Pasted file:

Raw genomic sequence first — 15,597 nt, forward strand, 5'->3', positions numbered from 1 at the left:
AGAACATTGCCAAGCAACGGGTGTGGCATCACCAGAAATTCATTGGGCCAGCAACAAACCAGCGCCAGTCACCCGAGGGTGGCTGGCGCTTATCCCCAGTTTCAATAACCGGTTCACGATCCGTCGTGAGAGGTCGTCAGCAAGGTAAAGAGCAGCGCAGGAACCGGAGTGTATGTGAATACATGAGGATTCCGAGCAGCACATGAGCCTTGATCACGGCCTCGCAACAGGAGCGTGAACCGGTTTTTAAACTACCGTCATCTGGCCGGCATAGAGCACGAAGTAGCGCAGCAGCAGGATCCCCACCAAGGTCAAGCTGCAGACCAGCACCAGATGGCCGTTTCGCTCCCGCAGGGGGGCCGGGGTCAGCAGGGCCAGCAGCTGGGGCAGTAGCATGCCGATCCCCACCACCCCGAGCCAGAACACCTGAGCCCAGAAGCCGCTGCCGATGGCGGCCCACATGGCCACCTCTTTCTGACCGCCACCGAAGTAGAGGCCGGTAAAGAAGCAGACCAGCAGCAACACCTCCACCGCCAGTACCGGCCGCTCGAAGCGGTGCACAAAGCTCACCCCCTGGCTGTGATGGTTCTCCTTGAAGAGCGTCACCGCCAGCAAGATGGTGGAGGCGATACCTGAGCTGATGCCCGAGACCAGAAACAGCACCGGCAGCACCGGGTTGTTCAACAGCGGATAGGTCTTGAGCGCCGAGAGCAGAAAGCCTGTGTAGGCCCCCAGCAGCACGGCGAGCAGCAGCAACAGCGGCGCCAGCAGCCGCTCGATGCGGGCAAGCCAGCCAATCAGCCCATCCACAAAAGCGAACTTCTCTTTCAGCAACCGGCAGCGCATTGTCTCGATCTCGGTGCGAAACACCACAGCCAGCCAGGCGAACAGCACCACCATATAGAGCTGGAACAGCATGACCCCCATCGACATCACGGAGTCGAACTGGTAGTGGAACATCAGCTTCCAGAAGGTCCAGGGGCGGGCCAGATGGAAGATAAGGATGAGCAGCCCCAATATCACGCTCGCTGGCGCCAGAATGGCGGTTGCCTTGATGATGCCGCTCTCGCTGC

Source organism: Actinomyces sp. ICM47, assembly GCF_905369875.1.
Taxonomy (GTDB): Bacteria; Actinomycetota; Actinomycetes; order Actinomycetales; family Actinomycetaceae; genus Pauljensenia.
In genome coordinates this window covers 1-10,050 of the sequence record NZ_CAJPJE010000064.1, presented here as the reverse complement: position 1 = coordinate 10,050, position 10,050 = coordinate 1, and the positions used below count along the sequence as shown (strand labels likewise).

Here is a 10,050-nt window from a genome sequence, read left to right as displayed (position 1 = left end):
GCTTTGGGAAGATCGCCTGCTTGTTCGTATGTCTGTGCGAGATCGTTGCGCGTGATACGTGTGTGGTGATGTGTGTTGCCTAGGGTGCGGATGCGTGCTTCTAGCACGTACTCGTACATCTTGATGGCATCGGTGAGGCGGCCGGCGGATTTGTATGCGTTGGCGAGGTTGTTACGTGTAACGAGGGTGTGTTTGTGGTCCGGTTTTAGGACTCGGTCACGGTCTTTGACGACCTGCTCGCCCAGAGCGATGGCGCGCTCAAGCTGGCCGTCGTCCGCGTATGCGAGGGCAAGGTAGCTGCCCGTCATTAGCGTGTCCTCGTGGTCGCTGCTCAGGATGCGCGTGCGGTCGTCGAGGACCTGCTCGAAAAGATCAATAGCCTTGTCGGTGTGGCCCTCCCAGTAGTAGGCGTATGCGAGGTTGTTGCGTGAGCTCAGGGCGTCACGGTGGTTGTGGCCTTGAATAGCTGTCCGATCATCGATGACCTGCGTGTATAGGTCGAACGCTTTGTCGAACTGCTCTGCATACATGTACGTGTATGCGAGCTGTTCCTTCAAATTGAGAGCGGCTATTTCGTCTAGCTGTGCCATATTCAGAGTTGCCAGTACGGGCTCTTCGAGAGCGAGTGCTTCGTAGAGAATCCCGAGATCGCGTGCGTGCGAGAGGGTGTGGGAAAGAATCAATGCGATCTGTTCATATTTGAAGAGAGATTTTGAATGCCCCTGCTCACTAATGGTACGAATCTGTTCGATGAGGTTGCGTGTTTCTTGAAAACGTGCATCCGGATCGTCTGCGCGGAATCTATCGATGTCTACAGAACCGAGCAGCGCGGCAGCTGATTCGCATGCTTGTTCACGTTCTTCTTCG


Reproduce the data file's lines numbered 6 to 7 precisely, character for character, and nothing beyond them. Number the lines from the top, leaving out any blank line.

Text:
Here is a 10,050-nt window from a genome sequence, read left to right as displayed (position 1 = left end):
GCTTTGGGAAGATCGCCTGCTTGTTCGTATGTCTGTGCGAGATCGTTGCGCGTGATACGTGTGTGGTGATGTGTGTTGCCTAGGGTGCGGATGCGTGCTTCTAGCACGTACTCGTACATCTTGATGGCATCGGTGAGGCGGCCGGCGGATTTGTATGCGTTGGCGAGGTTGTTACGTGTAACGAGGGTGTGTTTGTGGTCCGGTTTTAGGACTCGGTCACGGTCTTTGACGACCTGCTCGCCCAGAGCGATGGCGCGCTCAAGCTGGCCGTCGTCCGCGTATGCGAGGGCAAGGTAGCTGCCCGTCATTAGCGTGTCCTCGTGGTCGCTGCTCAGGATGCGCGTGCGGTCGTCGAGGACCTGCTCGAAAAGATCAATAGCCTTGTCGGTGTGGCCCTCCCAGTAGTAGGCGTATGCGAGGTTGTTGCGTGAGCTCAGGGCGTCACGGTGGTTGTGGCCTTGAATAGCTGTCCGATCATCGATGACCTGCGTGTATAGGTCGAACGCTTTGTCGAACTGCTCTGCATACATGTACGTGTATGCGAGCTGTTCCTTCAAATTGAGAGCGGCTATTTCGTCTAGCTGTGCCATATTCAGAGTTGCCAGTACGGGCTCTTCGAGAGCGAGTGCTTCGTAGAGAATCCCGAGATCGCGTGCGTGCGAGAGGGTGTGGGAAAGAATCAATGCGATCTGTTCATATTTGAAGAGAGATTTTGAATGCCCCTGCTCACTAATGGTACGAATCTGTTCGATGAGGTTGCGTGTTTCTTGAAAACGTGCATCCGGATCGTCTGCGCGGAATCTATCGATGTCTACAGAACCGAGCAGCGCGGCAGCTGATTCGCATGCTTGTTCACGTTCTTCTTCG